S v Afrikaner (CR 36/2005) [2008] NAHC 154 (15 July 2008);

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Full judgment
S v BONIFATIUS KONSTANTINOS

CASE NO. CR 36/2005


IN THE HIGH COURT OF NAMIBIA


In the matter between:


THE STATE


versus


ANDRIES AFRIKANER


CORAM: VAN NIEKERK, J et MANYARARA, A.J.


Heard on: 2005.07.22

Delivered on: 2008.07.15


REVIEW JUDGMENT


MANYARARA, A.J.: [1] The accused was convicted in the Gobabis magistrate’s court on a charge of theft – taking into consideration the provision of the Stock Theft Act 12 of 1990 as amended by Act 19 of 2004. He was sentenced to 20 years imprisonment of which 18 years imprisonment was suspended on conditions.


[2] When the case was forwarded to this court on review, the court directed that the following question of law be argued by the Prosecutor-General and counsel acting amicus curiae:

“Does a magistrate’s court of a district division have jurisdiction to impose sentence in terms of the Stock Theft Act 12 of 1990 as amended by Act 19 of 2004.”


[3] The question arose because the accused was convicted and sentenced by a magistrate of a district division. At the present hearing Mr Truter represented the Prosecutor-General and Mr Obbes appeared amicus curiae for the respondent.


[4] The court wishes to place on record its deep appreciation to both counsel for the comprehensive heads of argument filed, which made it unnecessary for counsel to address the court.


[5] Counsel were ad idem in answering the question posed by the court in the negative as amplified by the heads of argument filed. Save for the difference in style and syntax, the choice between Mr Truter’s and Mr Obbes’s heads of argument can be likened to a choice between six of one or half dozen of the other. For the record, it suffices to quote the following self-explanatory submission by Mr Obbes:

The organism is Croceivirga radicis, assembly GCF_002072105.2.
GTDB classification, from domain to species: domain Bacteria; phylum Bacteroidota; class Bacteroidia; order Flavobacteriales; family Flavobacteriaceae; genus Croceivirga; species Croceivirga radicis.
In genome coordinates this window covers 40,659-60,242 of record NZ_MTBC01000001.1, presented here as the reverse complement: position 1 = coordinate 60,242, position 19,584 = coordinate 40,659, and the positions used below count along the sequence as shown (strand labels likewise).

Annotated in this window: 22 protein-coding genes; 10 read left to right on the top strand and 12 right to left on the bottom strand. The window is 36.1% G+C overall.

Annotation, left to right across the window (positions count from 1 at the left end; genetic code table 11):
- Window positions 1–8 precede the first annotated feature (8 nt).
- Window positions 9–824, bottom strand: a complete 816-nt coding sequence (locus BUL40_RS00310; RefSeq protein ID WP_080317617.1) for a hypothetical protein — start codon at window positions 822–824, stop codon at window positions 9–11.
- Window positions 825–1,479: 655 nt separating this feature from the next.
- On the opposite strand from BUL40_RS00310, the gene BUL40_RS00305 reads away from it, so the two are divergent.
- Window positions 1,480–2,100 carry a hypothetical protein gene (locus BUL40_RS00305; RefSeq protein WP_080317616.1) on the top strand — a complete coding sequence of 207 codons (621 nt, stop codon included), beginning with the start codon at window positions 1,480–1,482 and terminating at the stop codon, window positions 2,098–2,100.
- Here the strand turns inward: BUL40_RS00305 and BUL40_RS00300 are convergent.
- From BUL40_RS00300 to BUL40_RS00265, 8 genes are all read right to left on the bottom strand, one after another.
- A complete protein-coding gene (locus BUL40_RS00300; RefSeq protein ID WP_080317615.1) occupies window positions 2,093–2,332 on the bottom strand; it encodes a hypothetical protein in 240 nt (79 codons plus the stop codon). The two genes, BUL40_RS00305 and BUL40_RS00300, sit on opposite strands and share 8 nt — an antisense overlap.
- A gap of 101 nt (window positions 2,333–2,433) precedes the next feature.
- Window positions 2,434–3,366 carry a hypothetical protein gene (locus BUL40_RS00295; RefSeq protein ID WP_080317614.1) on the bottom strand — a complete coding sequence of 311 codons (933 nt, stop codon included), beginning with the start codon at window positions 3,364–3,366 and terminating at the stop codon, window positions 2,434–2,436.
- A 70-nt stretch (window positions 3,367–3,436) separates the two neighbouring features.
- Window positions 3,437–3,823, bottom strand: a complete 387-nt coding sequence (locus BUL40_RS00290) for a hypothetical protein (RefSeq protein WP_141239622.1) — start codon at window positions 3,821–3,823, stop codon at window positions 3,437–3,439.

Section 14 of the original Stock Theft Act, 1990 (Act 12 of 1990), as enacted, stated under the heading “Jurisdiction of magistrate’s courts in respect of penalties” that, notwithstanding anything to the contrary in any other law contained, magistrate’s courts shall have jurisdiction to impose


imprisonment for period not exceeding twenty (20) years in the case of a second or subsequent conviction.


The Stock Theft Amendment Act, 1993 (Act 19 of 1993) substituted section 14 of Act 12 of 1990 but kept the maximum period to twenty (20) years imprisonment in certain instances. Section 15A under the heading “Jurisdiction of magistrate’s courts in respect of penalties” was now inserted after section 15 of the principal act and read as follows:

15A Notwithstanding anything to the contrary in any other law contained, magistrate’s courts shall have jurisdiction to impose any penalty provided for under sections 14 and 15 of this Act.”


Section 14 of Act 12 of 1990, was again substituted by section 2 of the Stock Theft Amendment Act, 2004 (Act 19 of 2004) under the heading “Penalties for certain offences”, raising the maximum period of imprisonment to not less than thirty (30) years imprisonment in certain instances.